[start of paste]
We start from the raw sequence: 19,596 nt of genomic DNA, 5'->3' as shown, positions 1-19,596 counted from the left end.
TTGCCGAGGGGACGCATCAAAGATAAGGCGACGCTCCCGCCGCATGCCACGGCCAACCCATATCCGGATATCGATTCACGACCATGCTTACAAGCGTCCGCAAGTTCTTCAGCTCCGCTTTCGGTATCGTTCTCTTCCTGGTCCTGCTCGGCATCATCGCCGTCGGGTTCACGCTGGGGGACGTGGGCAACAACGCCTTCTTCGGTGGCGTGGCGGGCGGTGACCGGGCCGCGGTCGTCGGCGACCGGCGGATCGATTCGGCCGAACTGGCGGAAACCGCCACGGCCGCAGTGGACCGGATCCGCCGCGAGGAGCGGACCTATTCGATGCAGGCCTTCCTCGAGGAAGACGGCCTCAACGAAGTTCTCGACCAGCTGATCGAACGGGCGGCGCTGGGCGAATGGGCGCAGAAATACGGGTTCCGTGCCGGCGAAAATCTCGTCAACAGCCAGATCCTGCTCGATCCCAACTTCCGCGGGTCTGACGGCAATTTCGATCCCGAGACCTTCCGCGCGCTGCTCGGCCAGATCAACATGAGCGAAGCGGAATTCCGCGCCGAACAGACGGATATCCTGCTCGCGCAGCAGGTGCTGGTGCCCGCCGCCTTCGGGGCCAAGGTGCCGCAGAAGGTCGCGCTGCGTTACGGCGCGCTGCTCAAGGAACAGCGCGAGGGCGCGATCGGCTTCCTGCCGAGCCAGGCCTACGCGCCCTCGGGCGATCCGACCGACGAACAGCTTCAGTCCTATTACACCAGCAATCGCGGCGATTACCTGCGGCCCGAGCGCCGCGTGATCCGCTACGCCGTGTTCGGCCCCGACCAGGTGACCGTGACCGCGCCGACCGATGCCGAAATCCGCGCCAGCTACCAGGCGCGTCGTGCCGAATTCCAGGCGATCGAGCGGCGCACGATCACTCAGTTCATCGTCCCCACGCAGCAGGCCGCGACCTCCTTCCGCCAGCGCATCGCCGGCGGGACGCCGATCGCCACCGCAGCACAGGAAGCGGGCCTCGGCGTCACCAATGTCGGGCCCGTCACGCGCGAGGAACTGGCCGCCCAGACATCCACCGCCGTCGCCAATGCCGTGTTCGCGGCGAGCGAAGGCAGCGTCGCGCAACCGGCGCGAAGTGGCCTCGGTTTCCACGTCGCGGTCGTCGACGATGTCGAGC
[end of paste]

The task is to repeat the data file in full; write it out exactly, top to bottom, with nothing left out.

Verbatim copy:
We start from the raw sequence: 19,596 nt of genomic DNA, 5'->3' as shown, positions 1-19,596 counted from the left end.
TTGCCGAGGGGACGCATCAAAGATAAGGCGACGCTCCCGCCGCATGCCACGGCCAACCCATATCCGGATATCGATTCACGACCATGCTTACAAGCGTCCGCAAGTTCTTCAGCTCCGCTTTCGGTATCGTTCTCTTCCTGGTCCTGCTCGGCATCATCGCCGTCGGGTTCACGCTGGGGGACGTGGGCAACAACGCCTTCTTCGGTGGCGTGGCGGGCGGTGACCGGGCCGCGGTCGTCGGCGACCGGCGGATCGATTCGGCCGAACTGGCGGAAACCGCCACGGCCGCAGTGGACCGGATCCGCCGCGAGGAGCGGACCTATTCGATGCAGGCCTTCCTCGAGGAAGACGGCCTCAACGAAGTTCTCGACCAGCTGATCGAACGGGCGGCGCTGGGCGAATGGGCGCAGAAATACGGGTTCCGTGCCGGCGAAAATCTCGTCAACAGCCAGATCCTGCTCGATCCCAACTTCCGCGGGTCTGACGGCAATTTCGATCCCGAGACCTTCCGCGCGCTGCTCGGCCAGATCAACATGAGCGAAGCGGAATTCCGCGCCGAACAGACGGATATCCTGCTCGCGCAGCAGGTGCTGGTGCCCGCCGCCTTCGGGGCCAAGGTGCCGCAGAAGGTCGCGCTGCGTTACGGCGCGCTGCTCAAGGAACAGCGCGAGGGCGCGATCGGCTTCCTGCCGAGCCAGGCCTACGCGCCCTCGGGCGATCCGACCGACGAACAGCTTCAGTCCTATTACACCAGCAATCGCGGCGATTACCTGCGGCCCGAGCGCCGCGTGATCCGCTACGCCGTGTTCGGCCCCGACCAGGTGACCGTGACCGCGCCGACCGATGCCGAAATCCGCGCCAGCTACCAGGCGCGTCGTGCCGAATTCCAGGCGATCGAGCGGCGCACGATCACTCAGTTCATCGTCCCCACGCAGCAGGCCGCGACCTCCTTCCGCCAGCGCATCGCCGGCGGGACGCCGATCGCCACCGCAGCACAGGAAGCGGGCCTCGGCGTCACCAATGTCGGGCCCGTCACGCGCGAGGAACTGGCCGCCCAGACATCCACCGCCGTCGCCAATGCCGTGTTCGCGGCGAGCGAAGGCAGCGTCGCGCAACCGGCGCGAAGTGGCCTCGGTTTCCACGTCGCGGTCGTCGACGATGTCGAGC